Legal U4 AOS1

Adversary system: The system of trial used in Australia in which two opposing
sides try to win the case. Set rules of evidence and procedure must be followed
and the judge is an impartial arbitrator
Burden of proof: The responsibility of proving who is in the wrong- this usually
lies with the person who initiates the action.
Inquisitorial system: System of trial in European and some Asian countries in
which the arbitrator of a dispute, the judge, plays an active role in examining and
investigating the case in orer to determine the truth of the matter in questions.
Propensity evidence: Propensity evidence is evidence that demonstrates the
accused has a tendency to commit the type of crime they are accused of. This
evidence can include prior convictions.
Standard of proof: The degree or extent to which a case must be proven. This
is beyond reasonable doubt for criminal cases, and on the balance of
probabilities for civil cases.
Effective legal system
Three principles

Entitlement to a Fair and unbiased hearing
Effective access to the legal system
Timely resolution of disputes

Fair and unbiased hearing: an effective legal system provides structures and
procedures that facilitate a fair hearing or trial, free from bias. People should not
be discriminated against and have equal opportunity to present their case.
Have in place set court processes, including rules of evidence and procedure, the
adversary system and the jury system. Judge and jury will be impartial.
Effective access to the legal system:
All people should be aware of their right to take a matter to a court, a tribunal or
other dispute resolution body, and have equal access to these legal bodies. This
is shown with a court hierarchy, or the alternative dispute resolution methods for
civil cases and through legal aid.
Timely resolution of dispute:
so compensations can be paid and stress caused will be as short as possible.
Should also allow parties to prepare appropriate cases and for all evidence to be

The role of the judge -ensures that court processes and procedures are carried out according to strict rules of evidence and procedure and each of the parties is treated fairly.The Adversary system Role: to provide a procedure for parties to present and resolve their case. Major features of the adversary system of trial The role of the parties Parties control their own case and has complete control over decisions about how the case will be run as long as the rules of evidence and procedure are follow (Party control) Responsible for: . rules – each party presents opening address The burden of proof and the standard of proof Rules of evidence and procedure . balance of probabilities Rules of procedure: the framework in which court cases can take place and through which the court will try to bring about a resolution to the case. in as fair a manner as possible. -impartial umpire Responsibilities: -ensures rules of evidence and procedure are followed -decides on questions of law -clarifying issues -directing the jury -deciding questions of fact when there is no jury -deciding the sanction or remedy Burden.which party has to prove the facts of the case standard: beyond reasonable doubt.Instigating the proceedings -Investigating the facts -deciding which facts should be brought before court -investigating the law -deciding whether to have a jury in a civil case -choosing whether to have legal representation.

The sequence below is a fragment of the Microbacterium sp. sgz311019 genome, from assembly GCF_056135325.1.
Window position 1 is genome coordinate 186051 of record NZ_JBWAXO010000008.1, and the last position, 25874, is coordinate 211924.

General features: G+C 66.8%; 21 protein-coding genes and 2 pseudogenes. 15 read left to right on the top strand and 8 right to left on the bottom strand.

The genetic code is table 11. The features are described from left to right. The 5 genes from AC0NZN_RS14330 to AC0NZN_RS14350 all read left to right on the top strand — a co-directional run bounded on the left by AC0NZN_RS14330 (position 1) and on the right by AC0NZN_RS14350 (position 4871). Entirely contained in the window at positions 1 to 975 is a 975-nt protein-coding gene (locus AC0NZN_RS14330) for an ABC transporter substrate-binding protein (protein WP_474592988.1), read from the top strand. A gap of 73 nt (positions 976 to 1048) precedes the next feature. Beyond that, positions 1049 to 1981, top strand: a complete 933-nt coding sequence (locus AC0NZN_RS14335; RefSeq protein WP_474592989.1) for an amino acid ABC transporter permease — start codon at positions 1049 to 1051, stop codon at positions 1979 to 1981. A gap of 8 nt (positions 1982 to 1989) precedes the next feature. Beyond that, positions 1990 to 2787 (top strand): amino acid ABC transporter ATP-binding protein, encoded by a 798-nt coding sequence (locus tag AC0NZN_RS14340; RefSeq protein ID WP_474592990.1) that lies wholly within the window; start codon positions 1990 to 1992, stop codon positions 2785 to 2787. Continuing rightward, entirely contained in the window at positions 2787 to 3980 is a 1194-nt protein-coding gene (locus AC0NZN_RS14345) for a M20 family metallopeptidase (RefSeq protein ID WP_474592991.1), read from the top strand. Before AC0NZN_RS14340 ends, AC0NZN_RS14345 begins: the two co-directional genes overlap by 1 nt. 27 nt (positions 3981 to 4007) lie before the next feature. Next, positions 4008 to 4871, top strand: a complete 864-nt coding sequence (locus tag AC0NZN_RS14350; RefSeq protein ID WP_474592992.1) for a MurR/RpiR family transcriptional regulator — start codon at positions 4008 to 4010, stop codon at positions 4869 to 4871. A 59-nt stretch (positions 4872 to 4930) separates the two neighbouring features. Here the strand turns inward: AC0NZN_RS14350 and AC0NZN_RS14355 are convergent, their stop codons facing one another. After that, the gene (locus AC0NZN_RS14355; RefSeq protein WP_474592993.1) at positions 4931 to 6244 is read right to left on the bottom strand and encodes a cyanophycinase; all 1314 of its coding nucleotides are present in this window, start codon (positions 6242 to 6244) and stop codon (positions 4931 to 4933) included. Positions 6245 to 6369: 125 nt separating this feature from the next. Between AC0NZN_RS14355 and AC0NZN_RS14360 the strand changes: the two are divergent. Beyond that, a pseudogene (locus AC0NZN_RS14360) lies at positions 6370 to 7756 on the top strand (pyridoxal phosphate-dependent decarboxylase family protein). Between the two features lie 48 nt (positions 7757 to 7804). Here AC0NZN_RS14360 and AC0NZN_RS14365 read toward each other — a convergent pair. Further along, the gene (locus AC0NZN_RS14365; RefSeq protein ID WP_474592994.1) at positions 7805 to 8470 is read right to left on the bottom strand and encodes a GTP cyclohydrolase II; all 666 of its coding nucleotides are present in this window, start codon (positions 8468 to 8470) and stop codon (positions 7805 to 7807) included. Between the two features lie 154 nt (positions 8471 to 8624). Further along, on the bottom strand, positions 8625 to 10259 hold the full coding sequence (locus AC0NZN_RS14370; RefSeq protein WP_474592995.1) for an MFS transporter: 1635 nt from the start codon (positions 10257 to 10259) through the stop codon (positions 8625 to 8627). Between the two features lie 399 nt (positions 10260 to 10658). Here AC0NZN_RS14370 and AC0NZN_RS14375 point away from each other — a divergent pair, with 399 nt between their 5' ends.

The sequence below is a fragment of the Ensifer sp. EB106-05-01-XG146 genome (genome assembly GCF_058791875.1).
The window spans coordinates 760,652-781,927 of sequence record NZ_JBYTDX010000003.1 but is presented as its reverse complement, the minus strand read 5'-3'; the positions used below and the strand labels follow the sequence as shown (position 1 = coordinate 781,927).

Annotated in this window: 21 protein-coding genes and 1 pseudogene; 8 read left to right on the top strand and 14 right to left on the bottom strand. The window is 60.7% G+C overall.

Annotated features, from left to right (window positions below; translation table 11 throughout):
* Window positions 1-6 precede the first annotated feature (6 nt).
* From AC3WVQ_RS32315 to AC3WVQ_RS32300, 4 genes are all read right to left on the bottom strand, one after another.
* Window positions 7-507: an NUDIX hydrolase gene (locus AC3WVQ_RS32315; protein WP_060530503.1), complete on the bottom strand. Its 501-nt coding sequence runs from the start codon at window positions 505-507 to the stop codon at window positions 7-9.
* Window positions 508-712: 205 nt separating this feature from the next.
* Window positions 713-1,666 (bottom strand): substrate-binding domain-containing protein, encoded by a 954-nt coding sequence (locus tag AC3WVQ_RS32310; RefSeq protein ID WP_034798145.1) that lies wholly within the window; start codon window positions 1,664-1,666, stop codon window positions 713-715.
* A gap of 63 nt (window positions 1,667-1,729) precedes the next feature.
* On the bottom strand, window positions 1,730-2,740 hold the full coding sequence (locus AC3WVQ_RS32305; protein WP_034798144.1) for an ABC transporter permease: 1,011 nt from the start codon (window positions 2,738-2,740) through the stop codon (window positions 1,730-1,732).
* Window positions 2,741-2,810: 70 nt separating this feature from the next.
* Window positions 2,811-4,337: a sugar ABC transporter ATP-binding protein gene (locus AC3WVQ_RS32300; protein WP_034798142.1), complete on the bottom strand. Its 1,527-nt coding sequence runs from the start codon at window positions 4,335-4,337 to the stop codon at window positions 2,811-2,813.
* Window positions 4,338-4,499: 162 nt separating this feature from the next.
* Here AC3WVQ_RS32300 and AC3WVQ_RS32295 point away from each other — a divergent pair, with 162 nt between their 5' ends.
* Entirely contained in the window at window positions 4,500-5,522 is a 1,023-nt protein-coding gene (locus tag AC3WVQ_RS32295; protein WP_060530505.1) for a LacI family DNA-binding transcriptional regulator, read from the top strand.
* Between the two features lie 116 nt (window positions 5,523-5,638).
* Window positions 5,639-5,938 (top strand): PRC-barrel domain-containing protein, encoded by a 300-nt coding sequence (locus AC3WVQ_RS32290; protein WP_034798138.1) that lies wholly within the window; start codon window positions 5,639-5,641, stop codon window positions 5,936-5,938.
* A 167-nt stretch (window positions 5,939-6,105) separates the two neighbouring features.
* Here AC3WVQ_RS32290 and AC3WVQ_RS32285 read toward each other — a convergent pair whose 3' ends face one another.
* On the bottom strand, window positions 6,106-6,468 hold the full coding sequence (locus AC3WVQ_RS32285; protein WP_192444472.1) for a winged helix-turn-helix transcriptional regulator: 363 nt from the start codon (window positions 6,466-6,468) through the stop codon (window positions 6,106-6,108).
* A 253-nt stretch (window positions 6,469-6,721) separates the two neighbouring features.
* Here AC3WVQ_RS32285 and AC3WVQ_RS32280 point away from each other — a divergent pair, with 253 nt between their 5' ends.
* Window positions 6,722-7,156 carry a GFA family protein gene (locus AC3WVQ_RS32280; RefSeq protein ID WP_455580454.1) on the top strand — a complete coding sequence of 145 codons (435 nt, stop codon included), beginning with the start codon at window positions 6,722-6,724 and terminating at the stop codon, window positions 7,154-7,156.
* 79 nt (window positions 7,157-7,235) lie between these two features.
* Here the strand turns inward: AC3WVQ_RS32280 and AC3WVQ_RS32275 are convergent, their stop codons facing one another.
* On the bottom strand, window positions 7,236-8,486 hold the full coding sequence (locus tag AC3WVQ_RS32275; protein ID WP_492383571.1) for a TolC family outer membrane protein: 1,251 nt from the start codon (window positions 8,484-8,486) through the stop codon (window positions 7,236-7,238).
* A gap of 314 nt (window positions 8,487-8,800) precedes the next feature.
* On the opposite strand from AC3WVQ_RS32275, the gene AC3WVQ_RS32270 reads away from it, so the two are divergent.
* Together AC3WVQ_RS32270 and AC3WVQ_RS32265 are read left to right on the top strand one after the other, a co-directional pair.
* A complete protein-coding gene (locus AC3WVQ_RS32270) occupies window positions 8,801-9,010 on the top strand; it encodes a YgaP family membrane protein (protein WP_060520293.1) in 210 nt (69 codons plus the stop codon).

-circumstantial evidence Protects parties by ensuring that: -the parties are treated fairly -the jury is not distracted by irrelevant material -unreliable or illegally obtained evidence is not heard by the court -evidence is not unduly prejudicial to the accused -no propensity evidence -Prepare the case -conduct the case -experts in strict rules of evidence and procedure. STRENGTHS AND WEAKNESSES OF THE ADVERSARY SYSTEM OF TRIAL The role of the parties Strengths Parties are able to: -fight their own battle -engage legal representation to present their case in the best possible light -decide what facts are to be brought before the curt Weaknesses Party conrol can lead to: -further animosity -high cost of legal representation -delays that cause hardship . given by witnesses I nthe form of answers to questions -given in the form of a sworn statement (affidavit) -in the form of an object -audio material. -ensure parties present their best possible case and to assist in achieving a just outcome/ The truth should emergy through each party presenting their own case to the best of their ability and the other side showing the flaws in the evidence being presented through crossexamination.Need for legal representation present their witnesses who are subject to three stages of questions Rules of evidence: evidence can be -oral evidence.